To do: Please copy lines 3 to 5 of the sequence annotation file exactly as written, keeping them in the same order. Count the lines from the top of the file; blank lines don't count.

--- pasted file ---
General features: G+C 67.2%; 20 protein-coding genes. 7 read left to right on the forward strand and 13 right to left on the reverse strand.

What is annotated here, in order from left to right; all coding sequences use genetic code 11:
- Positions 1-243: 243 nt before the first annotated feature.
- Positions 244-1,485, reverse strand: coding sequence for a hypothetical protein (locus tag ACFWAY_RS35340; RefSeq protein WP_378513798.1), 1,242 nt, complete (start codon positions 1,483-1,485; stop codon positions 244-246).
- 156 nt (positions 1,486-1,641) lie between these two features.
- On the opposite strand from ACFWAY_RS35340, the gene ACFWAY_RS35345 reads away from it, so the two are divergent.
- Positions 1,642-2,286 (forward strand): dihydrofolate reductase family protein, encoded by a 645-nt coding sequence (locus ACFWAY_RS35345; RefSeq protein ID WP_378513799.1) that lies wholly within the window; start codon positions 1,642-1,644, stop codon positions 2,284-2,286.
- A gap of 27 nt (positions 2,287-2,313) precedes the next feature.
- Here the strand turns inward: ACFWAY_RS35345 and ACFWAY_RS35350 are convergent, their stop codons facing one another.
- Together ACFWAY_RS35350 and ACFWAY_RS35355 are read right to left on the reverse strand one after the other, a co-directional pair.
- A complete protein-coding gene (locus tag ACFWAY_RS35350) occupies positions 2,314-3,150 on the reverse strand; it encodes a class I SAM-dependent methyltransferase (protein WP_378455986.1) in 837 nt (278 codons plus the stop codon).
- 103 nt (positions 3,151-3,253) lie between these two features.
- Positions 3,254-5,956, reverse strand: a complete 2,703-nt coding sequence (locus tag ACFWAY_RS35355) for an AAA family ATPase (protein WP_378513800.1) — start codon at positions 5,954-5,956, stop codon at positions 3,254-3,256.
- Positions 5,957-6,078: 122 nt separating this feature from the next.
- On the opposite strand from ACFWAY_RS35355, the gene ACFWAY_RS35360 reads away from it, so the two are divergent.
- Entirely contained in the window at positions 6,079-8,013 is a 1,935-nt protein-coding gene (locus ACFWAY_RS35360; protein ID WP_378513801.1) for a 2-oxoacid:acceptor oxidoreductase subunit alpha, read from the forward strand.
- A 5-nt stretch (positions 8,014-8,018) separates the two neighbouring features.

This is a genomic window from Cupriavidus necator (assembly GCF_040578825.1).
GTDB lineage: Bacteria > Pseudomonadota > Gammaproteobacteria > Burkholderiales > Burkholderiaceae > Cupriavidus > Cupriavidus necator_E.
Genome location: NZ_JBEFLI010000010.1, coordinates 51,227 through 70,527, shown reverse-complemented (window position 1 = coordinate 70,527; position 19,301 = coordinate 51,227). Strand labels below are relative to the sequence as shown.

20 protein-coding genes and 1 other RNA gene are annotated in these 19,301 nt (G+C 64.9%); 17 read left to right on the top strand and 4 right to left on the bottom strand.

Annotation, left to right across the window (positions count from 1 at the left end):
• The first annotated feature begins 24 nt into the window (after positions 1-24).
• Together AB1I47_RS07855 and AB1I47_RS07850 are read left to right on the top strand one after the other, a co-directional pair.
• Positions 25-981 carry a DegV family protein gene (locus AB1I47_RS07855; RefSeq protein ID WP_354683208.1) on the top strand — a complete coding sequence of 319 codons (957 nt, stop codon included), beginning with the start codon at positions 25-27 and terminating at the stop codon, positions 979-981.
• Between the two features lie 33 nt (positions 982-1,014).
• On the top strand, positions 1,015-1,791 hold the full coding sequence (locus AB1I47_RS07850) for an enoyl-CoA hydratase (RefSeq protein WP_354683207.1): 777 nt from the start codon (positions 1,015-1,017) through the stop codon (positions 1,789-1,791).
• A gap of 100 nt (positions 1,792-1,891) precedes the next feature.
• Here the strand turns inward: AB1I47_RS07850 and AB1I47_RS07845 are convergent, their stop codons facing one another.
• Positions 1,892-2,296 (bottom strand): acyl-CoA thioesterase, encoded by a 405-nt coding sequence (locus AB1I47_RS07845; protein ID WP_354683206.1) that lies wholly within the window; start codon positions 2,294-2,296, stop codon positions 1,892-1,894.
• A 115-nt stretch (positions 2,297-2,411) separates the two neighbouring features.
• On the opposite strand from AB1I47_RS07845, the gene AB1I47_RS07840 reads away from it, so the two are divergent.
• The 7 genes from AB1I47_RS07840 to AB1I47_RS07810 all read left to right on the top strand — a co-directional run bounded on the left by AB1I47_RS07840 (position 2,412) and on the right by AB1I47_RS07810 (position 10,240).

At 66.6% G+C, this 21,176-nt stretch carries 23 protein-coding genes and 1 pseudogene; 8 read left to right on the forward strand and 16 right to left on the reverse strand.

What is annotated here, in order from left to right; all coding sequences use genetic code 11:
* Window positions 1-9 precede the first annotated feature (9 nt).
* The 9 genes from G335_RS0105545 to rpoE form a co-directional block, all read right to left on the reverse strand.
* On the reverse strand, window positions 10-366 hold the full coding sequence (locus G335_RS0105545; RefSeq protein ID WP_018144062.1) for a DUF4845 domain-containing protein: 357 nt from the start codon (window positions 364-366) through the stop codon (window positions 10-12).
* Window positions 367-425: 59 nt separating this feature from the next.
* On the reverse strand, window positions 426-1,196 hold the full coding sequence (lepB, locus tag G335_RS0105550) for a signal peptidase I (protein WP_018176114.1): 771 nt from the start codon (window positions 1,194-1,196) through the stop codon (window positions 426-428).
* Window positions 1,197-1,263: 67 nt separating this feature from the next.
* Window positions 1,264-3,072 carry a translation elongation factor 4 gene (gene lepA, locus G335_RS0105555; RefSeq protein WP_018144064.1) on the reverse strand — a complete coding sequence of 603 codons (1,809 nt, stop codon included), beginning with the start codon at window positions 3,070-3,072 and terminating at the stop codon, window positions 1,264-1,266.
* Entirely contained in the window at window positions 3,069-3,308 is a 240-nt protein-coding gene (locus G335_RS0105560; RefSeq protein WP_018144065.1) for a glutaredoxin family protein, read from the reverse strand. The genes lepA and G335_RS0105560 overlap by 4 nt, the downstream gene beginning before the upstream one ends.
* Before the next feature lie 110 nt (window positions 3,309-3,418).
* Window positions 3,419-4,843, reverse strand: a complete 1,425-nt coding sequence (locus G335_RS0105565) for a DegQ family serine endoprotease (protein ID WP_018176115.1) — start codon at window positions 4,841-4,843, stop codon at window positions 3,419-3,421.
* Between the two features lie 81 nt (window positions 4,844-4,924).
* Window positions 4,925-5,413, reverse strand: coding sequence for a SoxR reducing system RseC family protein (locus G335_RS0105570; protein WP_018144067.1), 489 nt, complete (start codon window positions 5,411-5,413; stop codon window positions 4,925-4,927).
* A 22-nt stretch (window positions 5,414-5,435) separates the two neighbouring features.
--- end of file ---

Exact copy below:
- Positions 1-243: 243 nt before the first annotated feature.
- Positions 244-1,485, reverse strand: coding sequence for a hypothetical protein (locus tag ACFWAY_RS35340; RefSeq protein WP_378513798.1), 1,242 nt, complete (start codon positions 1,483-1,485; stop codon positions 244-246).
- 156 nt (positions 1,486-1,641) lie between these two features.